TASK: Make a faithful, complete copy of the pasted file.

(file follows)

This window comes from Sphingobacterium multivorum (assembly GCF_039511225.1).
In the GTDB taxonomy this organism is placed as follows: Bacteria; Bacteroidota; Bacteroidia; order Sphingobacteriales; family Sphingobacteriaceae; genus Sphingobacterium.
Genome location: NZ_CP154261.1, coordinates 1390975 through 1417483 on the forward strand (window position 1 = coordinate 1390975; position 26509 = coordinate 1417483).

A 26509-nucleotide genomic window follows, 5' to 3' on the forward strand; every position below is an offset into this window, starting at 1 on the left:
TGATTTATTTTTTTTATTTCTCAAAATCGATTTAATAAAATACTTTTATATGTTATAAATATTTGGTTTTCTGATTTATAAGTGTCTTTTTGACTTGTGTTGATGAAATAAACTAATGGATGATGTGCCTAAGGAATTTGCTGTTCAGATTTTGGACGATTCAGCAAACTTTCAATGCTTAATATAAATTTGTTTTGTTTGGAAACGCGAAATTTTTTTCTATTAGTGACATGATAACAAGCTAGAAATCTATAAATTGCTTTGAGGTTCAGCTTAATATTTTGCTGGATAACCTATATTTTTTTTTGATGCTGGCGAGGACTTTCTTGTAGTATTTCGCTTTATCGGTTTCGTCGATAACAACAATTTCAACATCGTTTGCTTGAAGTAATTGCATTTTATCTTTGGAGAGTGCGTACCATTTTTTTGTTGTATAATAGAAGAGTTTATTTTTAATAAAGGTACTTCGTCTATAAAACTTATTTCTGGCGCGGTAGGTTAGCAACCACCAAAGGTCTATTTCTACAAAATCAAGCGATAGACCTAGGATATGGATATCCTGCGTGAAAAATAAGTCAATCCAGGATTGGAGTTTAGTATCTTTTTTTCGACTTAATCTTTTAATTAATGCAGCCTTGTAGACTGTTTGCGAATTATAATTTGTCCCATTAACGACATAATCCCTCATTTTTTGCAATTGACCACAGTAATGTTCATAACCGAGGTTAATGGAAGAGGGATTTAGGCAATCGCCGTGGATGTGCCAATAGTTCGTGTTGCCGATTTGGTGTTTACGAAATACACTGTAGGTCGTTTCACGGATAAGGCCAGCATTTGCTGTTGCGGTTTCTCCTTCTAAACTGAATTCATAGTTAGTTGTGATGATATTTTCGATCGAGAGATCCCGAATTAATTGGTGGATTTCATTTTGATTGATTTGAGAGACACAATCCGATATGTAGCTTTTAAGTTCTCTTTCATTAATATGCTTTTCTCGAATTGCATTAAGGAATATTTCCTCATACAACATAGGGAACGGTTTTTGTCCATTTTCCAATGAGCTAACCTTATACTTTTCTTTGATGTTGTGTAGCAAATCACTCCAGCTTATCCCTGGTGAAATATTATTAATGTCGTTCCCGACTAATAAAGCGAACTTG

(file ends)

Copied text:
This window comes from Sphingobacterium multivorum (assembly GCF_039511225.1).
In the GTDB taxonomy this organism is placed as follows: Bacteria; Bacteroidota; Bacteroidia; order Sphingobacteriales; family Sphingobacteriaceae; genus Sphingobacterium.
Genome location: NZ_CP154261.1, coordinates 1390975 through 1417483 on the forward strand (window position 1 = coordinate 1390975; position 26509 = coordinate 1417483).

A 26509-nucleotide genomic window follows, 5' to 3' on the forward strand; every position below is an offset into this window, starting at 1 on the left:
TGATTTATTTTTTTTATTTCTCAAAATCGATTTAATAAAATACTTTTATATGTTATAAATATTTGGTTTTCTGATTTATAAGTGTCTTTTTGACTTGTGTTGATGAAATAAACTAATGGATGATGTGCCTAAGGAATTTGCTGTTCAGATTTTGGACGATTCAGCAAACTTTCAATGCTTAATATAAATTTGTTTTGTTTGGAAACGCGAAATTTTTTTCTATTAGTGACATGATAACAAGCTAGAAATCTATAAATTGCTTTGAGGTTCAGCTTAATATTTTGCTGGATAACCTATATTTTTTTTTGATGCTGGCGAGGACTTTCTTGTAGTATTTCGCTTTATCGGTTTCGTCGATAACAACAATTTCAACATCGTTTGCTTGAAGTAATTGCATTTTATCTTTGGAGAGTGCGTACCATTTTTTTGTTGTATAATAGAAGAGTTTATTTTTAATAAAGGTACTTCGTCTATAAAACTTATTTCTGGCGCGGTAGGTTAGCAACCACCAAAGGTCTATTTCTACAAAATCAAGCGATAGACCTAGGATATGGATATCCTGCGTGAAAAATAAGTCAATCCAGGATTGGAGTTTAGTATCTTTTTTTCGACTTAATCTTTTAATTAATGCAGCCTTGTAGACTGTTTGCGAATTATAATTTGTCCCATTAACGACATAATCCCTCATTTTTTGCAATTGACCACAGTAATGTTCATAACCGAGGTTAATGGAAGAGGGATTTAGGCAATCGCCGTGGATGTGCCAATAGTTCGTGTTGCCGATTTGGTGTTTACGAAATACACTGTAGGTCGTTTCACGGATAAGGCCAGCATTTGCTGTTGCGGTTTCTCCTTCTAAACTGAATTCATAGTTAGTTGTGATGATATTTTCGATCGAGAGATCCCGAATTAATTGGTGGATTTCATTTTGATTGATTTGAGAGACACAATCCGATATGTAGCTTTTAAGTTCTCTTTCATTAATATGCTTTTCTCGAATTGCATTAAGGAATATTTCCTCATACAACATAGGGAACGGTTTTTGTCCATTTTCCAATGAGCTAACCTTATACTTTTCTTTGATGTTGTGTAGCAAATCACTCCAGCTTATCCCTGGTGAAATATTATTAATGTCGTTCCCGACTAATAAAGCGAACTTG